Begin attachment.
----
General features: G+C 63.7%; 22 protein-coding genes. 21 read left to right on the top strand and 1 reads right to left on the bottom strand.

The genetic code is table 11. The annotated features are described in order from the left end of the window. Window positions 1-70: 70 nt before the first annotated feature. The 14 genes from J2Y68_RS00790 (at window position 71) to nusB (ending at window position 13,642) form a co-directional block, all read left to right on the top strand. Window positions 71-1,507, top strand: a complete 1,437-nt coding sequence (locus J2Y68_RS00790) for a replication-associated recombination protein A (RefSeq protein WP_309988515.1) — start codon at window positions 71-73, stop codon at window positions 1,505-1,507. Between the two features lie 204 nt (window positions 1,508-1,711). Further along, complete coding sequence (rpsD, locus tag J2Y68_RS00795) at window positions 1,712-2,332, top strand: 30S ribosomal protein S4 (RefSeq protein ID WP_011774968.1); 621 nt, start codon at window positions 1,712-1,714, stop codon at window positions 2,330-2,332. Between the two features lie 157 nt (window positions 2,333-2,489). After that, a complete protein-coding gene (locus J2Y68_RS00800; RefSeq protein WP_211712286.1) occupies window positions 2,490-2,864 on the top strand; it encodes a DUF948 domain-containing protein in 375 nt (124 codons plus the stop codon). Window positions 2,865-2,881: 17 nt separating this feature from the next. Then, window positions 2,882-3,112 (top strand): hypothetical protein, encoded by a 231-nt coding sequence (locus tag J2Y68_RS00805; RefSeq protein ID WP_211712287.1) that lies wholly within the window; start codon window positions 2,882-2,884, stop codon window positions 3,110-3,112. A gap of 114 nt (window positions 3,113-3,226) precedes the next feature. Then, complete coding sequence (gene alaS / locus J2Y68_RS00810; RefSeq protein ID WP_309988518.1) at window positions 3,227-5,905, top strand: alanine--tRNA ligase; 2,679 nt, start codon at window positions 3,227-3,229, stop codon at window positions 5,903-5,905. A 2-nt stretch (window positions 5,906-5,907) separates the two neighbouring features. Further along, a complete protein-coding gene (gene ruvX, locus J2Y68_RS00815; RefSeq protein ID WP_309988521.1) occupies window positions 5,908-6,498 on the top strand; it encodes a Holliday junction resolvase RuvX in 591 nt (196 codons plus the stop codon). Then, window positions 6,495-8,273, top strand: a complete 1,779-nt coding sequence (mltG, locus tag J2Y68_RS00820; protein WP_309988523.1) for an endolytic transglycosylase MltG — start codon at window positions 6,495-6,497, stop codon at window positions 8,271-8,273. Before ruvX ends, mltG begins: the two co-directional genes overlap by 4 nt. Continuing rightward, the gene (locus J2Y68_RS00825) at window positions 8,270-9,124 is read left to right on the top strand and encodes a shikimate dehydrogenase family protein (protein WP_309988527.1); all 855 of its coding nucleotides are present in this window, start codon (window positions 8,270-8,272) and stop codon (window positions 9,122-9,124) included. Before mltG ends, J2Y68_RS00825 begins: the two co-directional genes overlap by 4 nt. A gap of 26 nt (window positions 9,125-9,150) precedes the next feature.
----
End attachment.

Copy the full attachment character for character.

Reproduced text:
General features: G+C 63.7%; 22 protein-coding genes. 21 read left to right on the top strand and 1 reads right to left on the bottom strand.

The genetic code is table 11. The annotated features are described in order from the left end of the window. Window positions 1-70: 70 nt before the first annotated feature. The 14 genes from J2Y68_RS00790 (at window position 71) to nusB (ending at window position 13,642) form a co-directional block, all read left to right on the top strand. Window positions 71-1,507, top strand: a complete 1,437-nt coding sequence (locus J2Y68_RS00790) for a replication-associated recombination protein A (RefSeq protein WP_309988515.1) — start codon at window positions 71-73, stop codon at window positions 1,505-1,507. Between the two features lie 204 nt (window positions 1,508-1,711). Further along, complete coding sequence (rpsD, locus tag J2Y68_RS00795) at window positions 1,712-2,332, top strand: 30S ribosomal protein S4 (RefSeq protein ID WP_011774968.1); 621 nt, start codon at window positions 1,712-1,714, stop codon at window positions 2,330-2,332. Between the two features lie 157 nt (window positions 2,333-2,489). After that, a complete protein-coding gene (locus J2Y68_RS00800; RefSeq protein WP_211712286.1) occupies window positions 2,490-2,864 on the top strand; it encodes a DUF948 domain-containing protein in 375 nt (124 codons plus the stop codon). Window positions 2,865-2,881: 17 nt separating this feature from the next. Then, window positions 2,882-3,112 (top strand): hypothetical protein, encoded by a 231-nt coding sequence (locus tag J2Y68_RS00805; RefSeq protein ID WP_211712287.1) that lies wholly within the window; start codon window positions 2,882-2,884, stop codon window positions 3,110-3,112. A gap of 114 nt (window positions 3,113-3,226) precedes the next feature. Then, complete coding sequence (gene alaS / locus J2Y68_RS00810; RefSeq protein ID WP_309988518.1) at window positions 3,227-5,905, top strand: alanine--tRNA ligase; 2,679 nt, start codon at window positions 3,227-3,229, stop codon at window positions 5,903-5,905. A 2-nt stretch (window positions 5,906-5,907) separates the two neighbouring features. Further along, a complete protein-coding gene (gene ruvX, locus J2Y68_RS00815; RefSeq protein ID WP_309988521.1) occupies window positions 5,908-6,498 on the top strand; it encodes a Holliday junction resolvase RuvX in 591 nt (196 codons plus the stop codon). Then, window positions 6,495-8,273, top strand: a complete 1,779-nt coding sequence (mltG, locus tag J2Y68_RS00820; protein WP_309988523.1) for an endolytic transglycosylase MltG — start codon at window positions 6,495-6,497, stop codon at window positions 8,271-8,273. Before ruvX ends, mltG begins: the two co-directional genes overlap by 4 nt. Continuing rightward, the gene (locus J2Y68_RS00825) at window positions 8,270-9,124 is read left to right on the top strand and encodes a shikimate dehydrogenase family protein (protein WP_309988527.1); all 855 of its coding nucleotides are present in this window, start codon (window positions 8,270-8,272) and stop codon (window positions 9,122-9,124) included. Before mltG ends, J2Y68_RS00825 begins: the two co-directional genes overlap by 4 nt. A gap of 26 nt (window positions 9,125-9,150) precedes the next feature.